Unlike other personal data, there are special conditions for processing special category data, for example, you can’t claim ‘legitimate interest reasons’ and use special category data such as health to market for your pharmaceutical business. Companies must also take extra precautions to ensure the security of this data. Sometimes a company is required to hold an ‘appropriate policy document’ where it describes the data processed, the reasons for processing this data, and the procedures followed to ensure all six principles have been met.

What is the difference between the Data Protection Act and GDPR?

The GDPR applies in all EU Member States without needing to be implemented by national legislation. This means that the Data Protection Act 2018 doesn’t need to re-state the GDPR as organisations have to comply with GDPR anyway, and the two should be looked at side by side. However, GDPR gives Member States opportunities to make provisions for how it applies in their country specifically.

The differences between the GDPR and Data Protection Act 2018 (DPA) are:

  • The DPA states that a child can consent to data processing at age 13, whilst the GDPR sets this at 16
  • The GDPR requires those processing criminal data to have official authority, the DPA does not
  • The GDPR states that data subjects have a right not to be subject to automated decision making and profiling, whereas the DPA allows for this whenever there are legitimate grounds for doing so and their individual rights and freedoms are protected
  • The DPA allows some of the rights of data subjects, ensured by the GDPR, to be ignored if they hinder an organisation’s ability to carry out their functions when processing data for historical, scientific, statistical and archiving purposes
  • The DPA provides additional lawful bases than the GDPR for processing sensitive personal data. With appropriate safeguards, it's permitted for use in cases of employment, social security, and social protection purposes, health and social care purposes, archiving, research and statistics purposes, public interest purposes, and criminal convictions data
  • The GDPR gives Member States the opportunity to balance the right to privacy with the right to freedom of expression and information. The DPA uses this opportunity and provides an exemption from certain personal data protections when personal data is processed for publication in the public interest.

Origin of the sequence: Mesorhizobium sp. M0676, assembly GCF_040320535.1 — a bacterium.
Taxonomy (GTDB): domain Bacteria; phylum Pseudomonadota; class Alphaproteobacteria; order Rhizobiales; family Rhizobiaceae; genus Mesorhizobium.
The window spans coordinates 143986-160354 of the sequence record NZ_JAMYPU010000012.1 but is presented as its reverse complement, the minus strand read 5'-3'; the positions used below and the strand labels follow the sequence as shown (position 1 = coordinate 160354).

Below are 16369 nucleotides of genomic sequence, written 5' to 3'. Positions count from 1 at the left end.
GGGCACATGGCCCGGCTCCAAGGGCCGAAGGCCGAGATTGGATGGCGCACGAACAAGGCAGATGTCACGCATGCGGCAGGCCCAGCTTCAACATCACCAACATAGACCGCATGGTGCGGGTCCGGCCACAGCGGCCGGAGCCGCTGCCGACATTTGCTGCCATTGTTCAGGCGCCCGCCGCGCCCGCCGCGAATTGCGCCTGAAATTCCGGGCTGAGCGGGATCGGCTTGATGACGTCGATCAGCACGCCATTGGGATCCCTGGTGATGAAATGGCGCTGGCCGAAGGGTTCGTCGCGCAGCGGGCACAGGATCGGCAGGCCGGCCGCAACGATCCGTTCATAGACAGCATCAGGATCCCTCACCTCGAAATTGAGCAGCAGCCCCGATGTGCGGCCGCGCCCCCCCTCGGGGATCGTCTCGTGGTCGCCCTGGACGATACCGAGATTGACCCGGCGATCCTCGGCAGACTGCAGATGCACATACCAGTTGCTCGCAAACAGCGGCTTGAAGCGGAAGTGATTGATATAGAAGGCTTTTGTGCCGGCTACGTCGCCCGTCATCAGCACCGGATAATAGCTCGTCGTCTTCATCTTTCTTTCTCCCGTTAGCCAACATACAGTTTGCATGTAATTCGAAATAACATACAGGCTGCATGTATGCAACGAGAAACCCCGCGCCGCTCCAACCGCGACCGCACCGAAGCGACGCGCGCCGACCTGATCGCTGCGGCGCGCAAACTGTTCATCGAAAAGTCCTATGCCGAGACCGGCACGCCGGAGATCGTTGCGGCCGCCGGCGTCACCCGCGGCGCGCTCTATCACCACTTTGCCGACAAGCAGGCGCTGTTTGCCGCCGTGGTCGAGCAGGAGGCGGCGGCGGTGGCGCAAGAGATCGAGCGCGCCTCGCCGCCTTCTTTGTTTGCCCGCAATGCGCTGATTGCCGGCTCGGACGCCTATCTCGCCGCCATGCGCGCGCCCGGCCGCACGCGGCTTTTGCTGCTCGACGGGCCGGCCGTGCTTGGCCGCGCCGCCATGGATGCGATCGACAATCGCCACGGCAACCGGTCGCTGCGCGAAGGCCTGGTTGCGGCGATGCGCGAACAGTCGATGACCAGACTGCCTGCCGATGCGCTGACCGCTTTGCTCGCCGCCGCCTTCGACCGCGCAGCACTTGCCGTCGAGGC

The DPA is also wider in scope than the GDPR and covers areas such as:

  • Criminal sanctions and fines for GDPR infringements, for example, the introduction of an unlimited fine for the new offence of intentionally or recklessly re-identifying individuals from anonymised data
  • Processing relating to national security and immigration
  • The duties and powers of the UK’s Information Commissioner’s Office (ICO).

Who enforces the Data Protection Act?

Since the UK left the EU, the Act is governed solely by the UK justice system.

The Act gives additional powers for the Information Commissioner to regulate and enforce data protection laws. The Commissioner has the power to fine data controllers and processors up to £17m or 4% of global turnover for the most serious data breaches. The Act also allows the Commissioner to bring criminal proceedings against offences where a data controller or processor alters records with intent to prevent disclosure following a subject access request.

Whatever next?

It seems part of the government’s most recent proposed bill regarding data protection, the “Data Protection and Digital Information (No. 2) Bill”, aims to cut away at some requirements on businesses to keep records and undertake proactive oversight of their data processing activities. This could have implications for their ability to respond to user requests related to data, whether related to data portability where the consumer wishes to enable sharing their personal data with another organisation, or indeed where they want their data completely erased. Reducing the need for businesses to provide comprehensive accounts of what information may have been exposed if they suffer a security breach could be interpreted as a regressive step.

Even if the aim of the government is to ‘reduce paperwork for businesses’, if it leads to companies being unable to respond to ‘subject access requests’ because they don’t actually know what data they have on any individual any more, that doesn’t feel like it’s in the interests of consumers. Watch this space.

Protecting your data

Under the Data Protection Act, fuelled by GDPR, you have the right to ask any organisation what data they have on you and you have the right to ask that it be deleted. Our data gets left behind in a mass of places that we often forget about, or don’t even know about. We sometimes refer to this phenomenon as your ‘digital footprint’, the trail of data that gets left behind through any online activity, from internet shopping to social media posts and comments, what we read on news sites, critical personal data that we leave on websites such as credit card data, bank details, passport information, names, addresses, emails - the list is almost endless.

The problem with all that personal data sitting out there is that it’s vulnerable to abuse. And it can get abused when hackers break into company databases and access personal data. They can sell it on to scammers who will use it to trick you into parting with further information, con you into parting with money or even commit identity theft which is devastating both financially and emotionally and can impact long term credit status.

GDPR was designed to help protect people from their data being abused. It gives you the right to get your data deleted from any organisation that no longer needs it. The easiest way to find out who has your data and ask them to delete it is to use our Rightly Protect service. It’s quick, simple and free.